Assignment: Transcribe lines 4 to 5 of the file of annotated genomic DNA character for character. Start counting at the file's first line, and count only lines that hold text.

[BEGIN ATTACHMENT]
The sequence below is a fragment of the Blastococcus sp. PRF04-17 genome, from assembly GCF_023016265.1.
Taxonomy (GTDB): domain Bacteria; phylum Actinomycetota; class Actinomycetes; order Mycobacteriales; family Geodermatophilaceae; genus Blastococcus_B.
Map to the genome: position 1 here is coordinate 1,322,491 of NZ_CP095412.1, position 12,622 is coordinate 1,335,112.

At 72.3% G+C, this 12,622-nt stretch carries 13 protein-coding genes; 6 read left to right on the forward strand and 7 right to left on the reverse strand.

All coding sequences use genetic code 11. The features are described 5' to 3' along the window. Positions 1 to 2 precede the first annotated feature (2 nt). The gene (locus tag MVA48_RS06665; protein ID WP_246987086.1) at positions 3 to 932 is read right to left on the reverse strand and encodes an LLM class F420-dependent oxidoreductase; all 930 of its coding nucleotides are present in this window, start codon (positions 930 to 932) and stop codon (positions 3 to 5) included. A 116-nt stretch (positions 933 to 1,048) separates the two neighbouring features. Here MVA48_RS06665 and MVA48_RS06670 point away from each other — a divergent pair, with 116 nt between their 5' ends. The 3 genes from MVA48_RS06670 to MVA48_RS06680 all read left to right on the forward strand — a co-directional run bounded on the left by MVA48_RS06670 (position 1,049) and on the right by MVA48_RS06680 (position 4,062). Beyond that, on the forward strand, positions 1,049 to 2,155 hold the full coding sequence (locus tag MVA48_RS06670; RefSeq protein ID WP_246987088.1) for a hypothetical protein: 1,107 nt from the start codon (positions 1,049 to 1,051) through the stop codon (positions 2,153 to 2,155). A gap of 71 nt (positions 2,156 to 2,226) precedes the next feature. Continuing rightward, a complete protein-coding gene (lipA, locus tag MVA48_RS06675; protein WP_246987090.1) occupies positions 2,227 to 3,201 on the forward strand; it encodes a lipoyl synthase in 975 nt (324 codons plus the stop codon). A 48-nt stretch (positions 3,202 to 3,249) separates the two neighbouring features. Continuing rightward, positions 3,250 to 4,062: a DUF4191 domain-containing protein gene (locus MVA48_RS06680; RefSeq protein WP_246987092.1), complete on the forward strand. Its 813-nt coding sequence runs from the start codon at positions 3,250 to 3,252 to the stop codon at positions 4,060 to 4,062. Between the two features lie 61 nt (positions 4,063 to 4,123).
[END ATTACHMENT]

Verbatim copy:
At 72.3% G+C, this 12,622-nt stretch carries 13 protein-coding genes; 6 read left to right on the forward strand and 7 right to left on the reverse strand.

All coding sequences use genetic code 11. The features are described 5' to 3' along the window. Positions 1 to 2 precede the first annotated feature (2 nt). The gene (locus tag MVA48_RS06665; protein ID WP_246987086.1) at positions 3 to 932 is read right to left on the reverse strand and encodes an LLM class F420-dependent oxidoreductase; all 930 of its coding nucleotides are present in this window, start codon (positions 930 to 932) and stop codon (positions 3 to 5) included. A 116-nt stretch (positions 933 to 1,048) separates the two neighbouring features. Here MVA48_RS06665 and MVA48_RS06670 point away from each other — a divergent pair, with 116 nt between their 5' ends. The 3 genes from MVA48_RS06670 to MVA48_RS06680 all read left to right on the forward strand — a co-directional run bounded on the left by MVA48_RS06670 (position 1,049) and on the right by MVA48_RS06680 (position 4,062). Beyond that, on the forward strand, positions 1,049 to 2,155 hold the full coding sequence (locus tag MVA48_RS06670; RefSeq protein ID WP_246987088.1) for a hypothetical protein: 1,107 nt from the start codon (positions 1,049 to 1,051) through the stop codon (positions 2,153 to 2,155). A gap of 71 nt (positions 2,156 to 2,226) precedes the next feature. Continuing rightward, a complete protein-coding gene (lipA, locus tag MVA48_RS06675; protein WP_246987090.1) occupies positions 2,227 to 3,201 on the forward strand; it encodes a lipoyl synthase in 975 nt (324 codons plus the stop codon). A 48-nt stretch (positions 3,202 to 3,249) separates the two neighbouring features. Continuing rightward, positions 3,250 to 4,062: a DUF4191 domain-containing protein gene (locus MVA48_RS06680; RefSeq protein WP_246987092.1), complete on the forward strand. Its 813-nt coding sequence runs from the start codon at positions 3,250 to 3,252 to the stop codon at positions 4,060 to 4,062. Between the two features lie 61 nt (positions 4,063 to 4,123).